Just Had Our First Free Shaping Session

Discussion in 'Dog Tricks' started by DaniG, Sep 20, 2012.

  1. DaniG Well-Known Member

    So, I'm not usually into free shaping. In fact, I've had so much success with lure/reward I have never even used freeshaping in any of my training. I've always been the kind to go in with an idea in my mind of the behavior I wanted, and then come up with a plan to get that behavior (often using a combination of lure/reward and shaping).

    However, I decided today Lin-Zee and I would play with free shaping, in the process of getting her to go into a bowl (Lin-Zee is my 8 lb Papillon). And man did she have fun with it! And I had her offering both front paws in the bowl in a matter of minutes! I wish I had taped that session.

    So, for anyone that gets stuck in their old ways, even if you think your old ways are fabulous (Lure/Reward remains my favorite), sometimes stepping outside your box can be a lot of fun! :D
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  2. sara Moderator

    Actually, not to be nit-picky, but you had a "Shaping" session, not a "Free Shaping" one :) Shaping is when you have a goal in mind (Like getting her feet into the bowl), free shaping is when you let the dog train you (you click for any offered behaviour and then go from there... Mouse has become quite good at teaching me what to click for! LOL)

    But good for you! I used to prefer the lure method too, but now I totally dont like it at all, and try to avoid luring as much as possible. I prefer seeing the dog think for itself, not just react to me :)
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  3. DaniG Well-Known Member

    I always understood free shaping to be not giving any cues, regardless of whether there was a goal in mind. As I've said, I have never been huge on it, so I never looked that far into, read a few definitions and went "Oh that's nice, not for me," and carried on.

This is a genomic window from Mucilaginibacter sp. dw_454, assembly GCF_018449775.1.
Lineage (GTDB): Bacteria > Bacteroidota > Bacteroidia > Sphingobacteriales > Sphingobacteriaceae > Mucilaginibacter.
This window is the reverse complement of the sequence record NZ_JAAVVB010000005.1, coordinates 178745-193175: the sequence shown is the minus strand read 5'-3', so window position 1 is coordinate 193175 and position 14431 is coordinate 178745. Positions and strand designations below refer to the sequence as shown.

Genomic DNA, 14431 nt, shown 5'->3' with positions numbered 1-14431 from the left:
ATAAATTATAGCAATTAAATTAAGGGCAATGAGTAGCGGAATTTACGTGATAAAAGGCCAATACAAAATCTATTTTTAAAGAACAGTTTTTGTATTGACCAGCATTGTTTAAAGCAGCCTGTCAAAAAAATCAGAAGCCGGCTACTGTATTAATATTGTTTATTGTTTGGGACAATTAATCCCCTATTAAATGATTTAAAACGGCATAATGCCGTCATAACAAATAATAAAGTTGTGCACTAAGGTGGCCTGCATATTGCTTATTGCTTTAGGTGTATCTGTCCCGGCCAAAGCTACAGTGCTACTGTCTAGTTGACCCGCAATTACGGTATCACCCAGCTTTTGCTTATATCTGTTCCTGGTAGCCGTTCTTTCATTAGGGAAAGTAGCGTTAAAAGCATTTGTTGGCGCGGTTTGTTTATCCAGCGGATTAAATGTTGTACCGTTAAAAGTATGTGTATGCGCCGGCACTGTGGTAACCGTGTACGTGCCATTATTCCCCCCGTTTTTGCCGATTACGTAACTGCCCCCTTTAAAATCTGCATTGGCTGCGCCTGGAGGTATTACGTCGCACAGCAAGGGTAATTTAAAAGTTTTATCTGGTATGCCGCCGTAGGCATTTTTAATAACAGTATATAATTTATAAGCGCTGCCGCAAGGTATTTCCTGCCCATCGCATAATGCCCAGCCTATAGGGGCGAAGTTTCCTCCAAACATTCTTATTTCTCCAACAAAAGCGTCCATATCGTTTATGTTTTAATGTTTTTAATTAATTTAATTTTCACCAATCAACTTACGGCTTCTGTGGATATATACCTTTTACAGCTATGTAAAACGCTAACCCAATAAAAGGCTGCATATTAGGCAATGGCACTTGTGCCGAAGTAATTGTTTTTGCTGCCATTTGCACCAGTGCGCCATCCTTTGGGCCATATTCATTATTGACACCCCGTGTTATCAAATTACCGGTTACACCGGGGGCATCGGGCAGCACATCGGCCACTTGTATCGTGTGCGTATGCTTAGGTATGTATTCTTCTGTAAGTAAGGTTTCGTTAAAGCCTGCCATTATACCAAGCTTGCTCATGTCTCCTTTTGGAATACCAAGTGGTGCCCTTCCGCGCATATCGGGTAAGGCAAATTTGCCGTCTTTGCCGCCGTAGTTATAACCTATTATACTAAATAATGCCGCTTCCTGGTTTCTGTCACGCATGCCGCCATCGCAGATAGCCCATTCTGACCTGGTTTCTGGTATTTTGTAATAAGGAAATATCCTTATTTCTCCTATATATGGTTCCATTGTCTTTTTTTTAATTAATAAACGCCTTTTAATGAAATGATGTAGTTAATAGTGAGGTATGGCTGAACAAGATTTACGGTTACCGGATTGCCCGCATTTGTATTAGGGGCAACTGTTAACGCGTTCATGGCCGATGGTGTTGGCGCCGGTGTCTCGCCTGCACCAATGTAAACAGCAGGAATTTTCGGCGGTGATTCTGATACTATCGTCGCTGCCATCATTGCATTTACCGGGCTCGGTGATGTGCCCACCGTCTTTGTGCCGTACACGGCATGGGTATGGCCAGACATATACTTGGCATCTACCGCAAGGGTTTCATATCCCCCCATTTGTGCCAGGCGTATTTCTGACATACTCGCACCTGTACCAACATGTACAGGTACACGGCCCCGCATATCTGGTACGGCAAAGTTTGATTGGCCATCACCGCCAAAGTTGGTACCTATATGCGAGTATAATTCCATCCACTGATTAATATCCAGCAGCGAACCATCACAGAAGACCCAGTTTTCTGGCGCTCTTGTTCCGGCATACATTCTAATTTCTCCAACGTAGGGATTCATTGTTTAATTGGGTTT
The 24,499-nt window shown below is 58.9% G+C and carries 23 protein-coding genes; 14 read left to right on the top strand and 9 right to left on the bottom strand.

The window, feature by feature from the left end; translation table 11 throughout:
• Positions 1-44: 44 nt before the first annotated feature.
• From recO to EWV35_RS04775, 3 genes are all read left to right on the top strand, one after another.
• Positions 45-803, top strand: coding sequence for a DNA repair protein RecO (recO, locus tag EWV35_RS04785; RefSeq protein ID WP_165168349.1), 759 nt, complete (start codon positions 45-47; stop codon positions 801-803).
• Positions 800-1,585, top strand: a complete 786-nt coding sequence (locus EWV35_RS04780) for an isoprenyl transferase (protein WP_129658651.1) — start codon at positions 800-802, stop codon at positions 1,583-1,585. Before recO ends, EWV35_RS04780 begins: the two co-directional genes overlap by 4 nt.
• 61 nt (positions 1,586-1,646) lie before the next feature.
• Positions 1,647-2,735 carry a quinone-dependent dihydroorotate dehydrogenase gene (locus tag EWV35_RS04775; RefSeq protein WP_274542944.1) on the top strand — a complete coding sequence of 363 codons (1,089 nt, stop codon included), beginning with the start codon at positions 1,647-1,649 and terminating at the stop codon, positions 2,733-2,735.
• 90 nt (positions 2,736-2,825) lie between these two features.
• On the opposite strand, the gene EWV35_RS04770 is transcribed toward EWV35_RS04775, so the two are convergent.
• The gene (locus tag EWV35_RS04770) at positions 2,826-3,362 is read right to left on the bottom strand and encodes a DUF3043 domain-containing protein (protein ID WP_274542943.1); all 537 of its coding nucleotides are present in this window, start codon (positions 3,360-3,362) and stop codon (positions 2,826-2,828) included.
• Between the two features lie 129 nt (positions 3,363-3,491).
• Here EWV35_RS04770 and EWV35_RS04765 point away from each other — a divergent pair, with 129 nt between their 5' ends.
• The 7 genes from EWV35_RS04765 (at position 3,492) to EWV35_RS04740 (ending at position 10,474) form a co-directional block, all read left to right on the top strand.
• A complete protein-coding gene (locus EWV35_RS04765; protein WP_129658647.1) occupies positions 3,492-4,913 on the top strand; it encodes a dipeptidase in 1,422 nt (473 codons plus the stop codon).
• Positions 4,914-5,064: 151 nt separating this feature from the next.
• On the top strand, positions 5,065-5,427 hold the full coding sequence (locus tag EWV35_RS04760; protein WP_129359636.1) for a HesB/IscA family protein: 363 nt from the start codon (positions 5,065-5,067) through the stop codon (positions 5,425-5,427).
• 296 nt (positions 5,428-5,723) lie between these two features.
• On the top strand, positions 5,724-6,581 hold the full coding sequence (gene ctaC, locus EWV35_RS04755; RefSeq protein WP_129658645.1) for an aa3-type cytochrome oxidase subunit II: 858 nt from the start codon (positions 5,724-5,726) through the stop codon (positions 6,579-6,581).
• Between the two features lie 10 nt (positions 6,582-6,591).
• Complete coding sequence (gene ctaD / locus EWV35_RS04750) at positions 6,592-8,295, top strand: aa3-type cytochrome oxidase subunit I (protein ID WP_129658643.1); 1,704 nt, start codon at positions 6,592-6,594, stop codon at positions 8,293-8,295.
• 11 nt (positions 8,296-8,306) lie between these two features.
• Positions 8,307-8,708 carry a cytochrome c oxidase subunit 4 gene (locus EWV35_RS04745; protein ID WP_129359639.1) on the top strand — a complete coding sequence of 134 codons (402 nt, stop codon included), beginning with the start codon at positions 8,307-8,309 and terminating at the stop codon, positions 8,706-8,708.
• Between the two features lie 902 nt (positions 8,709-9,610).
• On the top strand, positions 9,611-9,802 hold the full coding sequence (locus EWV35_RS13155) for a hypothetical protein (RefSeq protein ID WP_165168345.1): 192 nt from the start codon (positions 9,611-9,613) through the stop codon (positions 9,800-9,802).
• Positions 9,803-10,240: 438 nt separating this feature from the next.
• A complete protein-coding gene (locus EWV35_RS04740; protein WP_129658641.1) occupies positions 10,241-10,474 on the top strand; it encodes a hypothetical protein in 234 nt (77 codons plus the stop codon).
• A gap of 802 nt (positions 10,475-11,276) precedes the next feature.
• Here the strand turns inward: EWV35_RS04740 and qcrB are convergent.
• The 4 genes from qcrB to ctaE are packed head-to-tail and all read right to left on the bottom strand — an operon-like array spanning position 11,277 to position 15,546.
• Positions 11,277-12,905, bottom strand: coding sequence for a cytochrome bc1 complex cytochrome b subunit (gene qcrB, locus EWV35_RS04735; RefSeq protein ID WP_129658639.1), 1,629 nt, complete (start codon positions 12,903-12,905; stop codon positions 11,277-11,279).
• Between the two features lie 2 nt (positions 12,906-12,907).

Regardless, the point was that I put the object out in front of her, gave her no cues, and waited for her to offer me something (which happened to be what I wanted to begin with). Which is not something I tend to do.
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  4. DaniG Well-Known Member

    Actually, reviewing all of the google definitions, it is a bit fuzzy.

    Some specifically talk about having a goal in mind (Honey the Great Dane's mom's site that won't let me C&P, "And you can “free shape” – by doing training exercises without any preconceived notion of where you want the behavior to go" Whole Dog Journal),

    while others say it's all about not giving cues ("The term free-shaping was conceived in order to provide a term for shaping wherein no contrived trainer provided prompts are utilized to evoke the approximations. " from James O'Heare; "We've got a dog that's all fired up and ready to rock, so let's begin free shaping! The most important idea here is to let your dog offer the behavior" from some other free shaping site).